The early work on the Orioles’ 40-man roster consisted of one move that probably didn’t require hours of study, deliberation and angst.
The team likes Travis Lakins Sr. Manager Brandon Hyde talked about the reliever’s recovery from elbow surgery and the likelihood that he’d be ready for spring training.
But it made no sense to move Lakins from the 60-day injured list to a 40-man roster that requires heavy cuts. A chain saw rather than a pocket knife.
Teams figured to pass on Lakins after he hit the waiver wire. He underwent a procedure in July to repair a recurrent olecranon stress fracture.
No offense to Lakins, but it was worth the risk to expose him.
The 40-man was full until the Diamondbacks claimed reliever Zack Burdi. His one appearance with the Orioles, though scoreless, wasn’t going to keep him off the waiver wire.
Starter Matt Harvey and left-handed reliever Fernando Abad will enter free agency after the World Series and spots aren’t needed for them on the 40-man. But the 60-man injured list still holds pitchers Keegan Akin, Hunter Harvey and Jorge López, infielder Jorge Mateo and outfielder DJ Stewart.
That puts the Orioles two players over the limit.
They protected six players in the Rule 5 draft last November: outfielder Yusniel Diaz, infielder Rylan Bannon, and pitchers Mike Baumann, Zac Lowther, Alexander Wells and Isaac Mattson. With only five open spots, they designated Renato Núñez for assignment rather than pay him a big raise in arbitration.
Players eligible to be taken in this year’s Rule 5 draft include pitchers DL Hall, Kyle Bradish and Kevin Smith, infielders Terrin Vavra and Adam Hall and outfielder Robert Neustrom. But there’s also infielders Patrick Dorrian and Cadyn Grenier and pitchers Blaine Knight, Cody Sedlock and Ofelky Peralta, the latter two left exposed last winter. The Orioles just re-signed Peralta and reliever Nick Vespi, also available in last year’s Rule 5 draft, to minor league deals.
Grenier and Adam Hall could be left off the 40-man due to the infield depth that’s building in the system. The front office will try to gauge which players are likely to be bypassed and which could be chosen but returned later.
The Orioles probably want the 40-man at 38 going into the Rule 5 in order to provide the freedom to make multiple selections, as they did last year with pitchers Mac Sceroler and Tyler Wells. And at least one free agent could get a major league deal.
This may keep executive vice president/general manager Mike Elias at his busiest.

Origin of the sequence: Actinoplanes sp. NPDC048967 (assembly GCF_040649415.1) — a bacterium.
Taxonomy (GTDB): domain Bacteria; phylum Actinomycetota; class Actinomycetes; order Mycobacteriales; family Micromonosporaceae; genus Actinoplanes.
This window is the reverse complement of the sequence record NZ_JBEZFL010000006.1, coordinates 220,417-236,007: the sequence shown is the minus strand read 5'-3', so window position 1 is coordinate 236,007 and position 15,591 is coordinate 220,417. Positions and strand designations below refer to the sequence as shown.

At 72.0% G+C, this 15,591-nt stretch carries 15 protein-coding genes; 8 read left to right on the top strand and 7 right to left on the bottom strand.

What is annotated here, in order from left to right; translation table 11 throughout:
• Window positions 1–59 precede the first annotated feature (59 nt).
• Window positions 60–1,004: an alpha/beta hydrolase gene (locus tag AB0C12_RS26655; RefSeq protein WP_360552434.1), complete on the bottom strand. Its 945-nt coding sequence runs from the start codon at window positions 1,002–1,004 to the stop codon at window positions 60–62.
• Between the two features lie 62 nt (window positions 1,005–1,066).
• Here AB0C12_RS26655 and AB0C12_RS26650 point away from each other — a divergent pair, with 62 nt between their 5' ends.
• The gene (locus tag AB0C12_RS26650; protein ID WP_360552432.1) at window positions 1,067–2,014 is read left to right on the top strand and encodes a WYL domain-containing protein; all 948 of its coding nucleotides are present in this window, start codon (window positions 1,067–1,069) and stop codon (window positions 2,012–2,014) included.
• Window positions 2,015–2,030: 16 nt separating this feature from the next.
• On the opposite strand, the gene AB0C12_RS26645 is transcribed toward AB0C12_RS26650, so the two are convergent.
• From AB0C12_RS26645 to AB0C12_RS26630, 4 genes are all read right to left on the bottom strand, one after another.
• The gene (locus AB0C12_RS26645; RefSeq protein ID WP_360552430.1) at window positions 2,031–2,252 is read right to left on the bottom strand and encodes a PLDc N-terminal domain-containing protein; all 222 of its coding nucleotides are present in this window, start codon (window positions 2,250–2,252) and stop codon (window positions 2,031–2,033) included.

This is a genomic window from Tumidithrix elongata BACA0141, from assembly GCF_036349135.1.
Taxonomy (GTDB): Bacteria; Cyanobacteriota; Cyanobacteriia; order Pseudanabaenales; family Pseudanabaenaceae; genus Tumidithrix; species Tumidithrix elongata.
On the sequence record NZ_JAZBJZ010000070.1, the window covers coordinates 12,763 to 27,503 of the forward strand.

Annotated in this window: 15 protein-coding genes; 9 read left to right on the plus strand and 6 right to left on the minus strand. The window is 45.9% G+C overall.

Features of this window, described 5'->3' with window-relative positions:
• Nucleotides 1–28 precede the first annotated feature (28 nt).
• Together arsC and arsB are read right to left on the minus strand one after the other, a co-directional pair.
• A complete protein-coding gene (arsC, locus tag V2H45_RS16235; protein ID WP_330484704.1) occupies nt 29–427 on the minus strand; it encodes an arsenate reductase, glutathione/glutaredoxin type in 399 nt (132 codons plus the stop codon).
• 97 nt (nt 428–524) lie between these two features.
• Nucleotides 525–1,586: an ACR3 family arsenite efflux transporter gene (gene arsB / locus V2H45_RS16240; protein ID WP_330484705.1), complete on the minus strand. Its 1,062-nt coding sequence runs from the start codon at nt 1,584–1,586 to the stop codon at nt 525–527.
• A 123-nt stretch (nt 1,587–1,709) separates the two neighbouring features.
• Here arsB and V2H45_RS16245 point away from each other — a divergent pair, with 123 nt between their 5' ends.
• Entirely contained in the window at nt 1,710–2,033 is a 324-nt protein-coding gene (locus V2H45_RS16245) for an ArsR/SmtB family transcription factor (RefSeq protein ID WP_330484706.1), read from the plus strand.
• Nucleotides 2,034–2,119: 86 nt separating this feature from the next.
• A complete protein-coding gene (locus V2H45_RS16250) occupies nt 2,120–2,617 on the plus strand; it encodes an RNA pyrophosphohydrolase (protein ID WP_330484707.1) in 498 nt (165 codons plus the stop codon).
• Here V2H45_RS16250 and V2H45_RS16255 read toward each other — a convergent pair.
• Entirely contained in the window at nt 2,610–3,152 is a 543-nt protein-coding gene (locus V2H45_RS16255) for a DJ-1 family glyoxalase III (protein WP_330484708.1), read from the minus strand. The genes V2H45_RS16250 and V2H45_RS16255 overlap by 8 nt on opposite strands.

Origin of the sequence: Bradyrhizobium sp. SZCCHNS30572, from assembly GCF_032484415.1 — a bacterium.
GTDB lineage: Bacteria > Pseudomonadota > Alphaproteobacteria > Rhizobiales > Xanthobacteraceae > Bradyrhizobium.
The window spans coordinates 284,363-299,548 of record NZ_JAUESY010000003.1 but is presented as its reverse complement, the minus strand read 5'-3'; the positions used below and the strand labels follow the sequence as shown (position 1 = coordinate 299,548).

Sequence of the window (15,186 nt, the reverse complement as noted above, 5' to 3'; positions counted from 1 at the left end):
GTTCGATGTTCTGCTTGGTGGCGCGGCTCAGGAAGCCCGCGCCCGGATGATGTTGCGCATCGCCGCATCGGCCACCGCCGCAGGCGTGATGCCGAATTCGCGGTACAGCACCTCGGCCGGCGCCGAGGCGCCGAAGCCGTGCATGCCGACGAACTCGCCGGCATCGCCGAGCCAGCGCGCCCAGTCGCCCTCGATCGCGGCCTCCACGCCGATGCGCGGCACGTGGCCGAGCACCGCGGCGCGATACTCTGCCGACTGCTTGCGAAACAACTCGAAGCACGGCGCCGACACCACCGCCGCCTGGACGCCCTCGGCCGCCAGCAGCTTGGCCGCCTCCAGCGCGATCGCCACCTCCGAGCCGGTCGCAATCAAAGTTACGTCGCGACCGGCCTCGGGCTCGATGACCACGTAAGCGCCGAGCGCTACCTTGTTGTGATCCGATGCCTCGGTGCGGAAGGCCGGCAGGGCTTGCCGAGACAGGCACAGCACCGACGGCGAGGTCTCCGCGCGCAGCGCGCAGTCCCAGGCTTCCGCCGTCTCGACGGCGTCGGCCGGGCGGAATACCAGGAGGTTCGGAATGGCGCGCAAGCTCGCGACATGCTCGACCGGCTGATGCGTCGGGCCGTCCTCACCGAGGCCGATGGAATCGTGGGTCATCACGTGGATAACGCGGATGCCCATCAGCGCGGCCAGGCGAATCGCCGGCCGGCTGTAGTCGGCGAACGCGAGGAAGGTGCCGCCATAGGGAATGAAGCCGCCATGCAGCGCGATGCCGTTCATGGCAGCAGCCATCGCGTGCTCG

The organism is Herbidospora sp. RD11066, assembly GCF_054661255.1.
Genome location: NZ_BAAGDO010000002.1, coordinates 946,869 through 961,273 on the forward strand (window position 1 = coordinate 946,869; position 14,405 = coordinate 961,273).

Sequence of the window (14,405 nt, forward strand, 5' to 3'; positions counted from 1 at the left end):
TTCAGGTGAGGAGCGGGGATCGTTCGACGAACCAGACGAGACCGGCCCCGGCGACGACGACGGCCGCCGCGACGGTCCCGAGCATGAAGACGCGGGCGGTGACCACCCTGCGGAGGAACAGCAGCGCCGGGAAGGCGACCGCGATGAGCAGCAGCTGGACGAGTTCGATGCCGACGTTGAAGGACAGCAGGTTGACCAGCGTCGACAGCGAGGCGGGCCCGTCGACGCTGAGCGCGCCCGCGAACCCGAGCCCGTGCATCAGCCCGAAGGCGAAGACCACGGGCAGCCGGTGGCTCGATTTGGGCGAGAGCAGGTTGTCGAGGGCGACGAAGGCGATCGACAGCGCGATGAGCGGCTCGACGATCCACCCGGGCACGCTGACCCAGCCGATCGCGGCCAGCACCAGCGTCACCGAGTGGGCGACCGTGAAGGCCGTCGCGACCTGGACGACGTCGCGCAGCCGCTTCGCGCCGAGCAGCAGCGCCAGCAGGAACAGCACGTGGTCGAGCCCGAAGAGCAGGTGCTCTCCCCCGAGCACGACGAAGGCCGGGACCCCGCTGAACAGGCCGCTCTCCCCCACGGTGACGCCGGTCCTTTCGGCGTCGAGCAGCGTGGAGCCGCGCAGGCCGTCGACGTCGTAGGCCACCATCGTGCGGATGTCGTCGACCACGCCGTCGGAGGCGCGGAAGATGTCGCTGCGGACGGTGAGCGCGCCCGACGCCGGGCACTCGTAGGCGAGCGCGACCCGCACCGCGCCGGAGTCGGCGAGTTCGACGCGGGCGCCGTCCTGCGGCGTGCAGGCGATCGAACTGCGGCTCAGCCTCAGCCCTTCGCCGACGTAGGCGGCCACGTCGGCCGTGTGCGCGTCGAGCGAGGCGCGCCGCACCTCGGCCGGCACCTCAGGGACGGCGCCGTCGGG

Catcher Pedro Severino is a definite non-tender candidate with MLBTradeRumors.com projecting his salary at $3.1 million next season. Infielder Pat Valaika, at $1.3 million, is a DFA candidate after the Orioles designated and outrighted him earlier this summer.
Catcher Nick Ciuffo didn’t have his contract selected until Sept. 24 and the Orioles may not want to use a 40-man spot on him. The season ended with pitchers Marcos Diplán, Thomas Eshelman, Conner Greene, Eric Hanhold, Joey Krehbiel, Brooks Kriske, Konner Wade and Spenser Watkins on it, and none are guaranteed to stay.
Arguments can be made for each one, but you also see the vulnerability.
The Orioles would want to keep many of them in the organization, but tough decisions are coming due to the roster crunch. Blame it on the improvement in talent.
Manager Brandon Hyde liked the throwback feel provided by Hanhold, how he went after hitters and competed. Greene also made a favorable impression, used a lot in tight situations, but he came back to the Orioles after the Dodgers claimed him on waivers in August.
That must keep you a little on edge.
Greene allowed just one home run in 25 1/3 innings, placing him among 13 pitchers in the majors to surrender one or fewer in at least 24 innings.
* Fifty years ago today, in one of the most crushing defeats of my childhood, the Orioles lost to the Pirates in Game 7 of the 1971 World Series at Memorial Stadium. The only time that the road team was victorious.
Mike Cuellar allowed two runs and four hits with no walks and six strikeouts in eight innings in a 2-1 loss. Pat Dobson and Dave McNally combined for a scoreless ninth.
Roberto Clemente homered in the fourth inning. Steve Blass went the distance, the only run scoring in the eighth on Don Buford’s ground ball following singles by Elrod Hendricks and Mark Belanger, and pinch-hitter Tom Shopay’s sacrifice bunt.
Manager Earl Weaver actually called for a bunt.
The teams would meet again in the ‘79 World Series, of course, and the Orioles squandered a three-games-to-one lead, losing the last two at home. The finale also was played on this date, with Willie Stargell’s two-run homer off Scott McGregor in the sixth inning wiping out the Orioles’ 1-0 lead.
Stargell also doubled twice and singled. Rich Dauer homered off Jim Bibby in the third inning.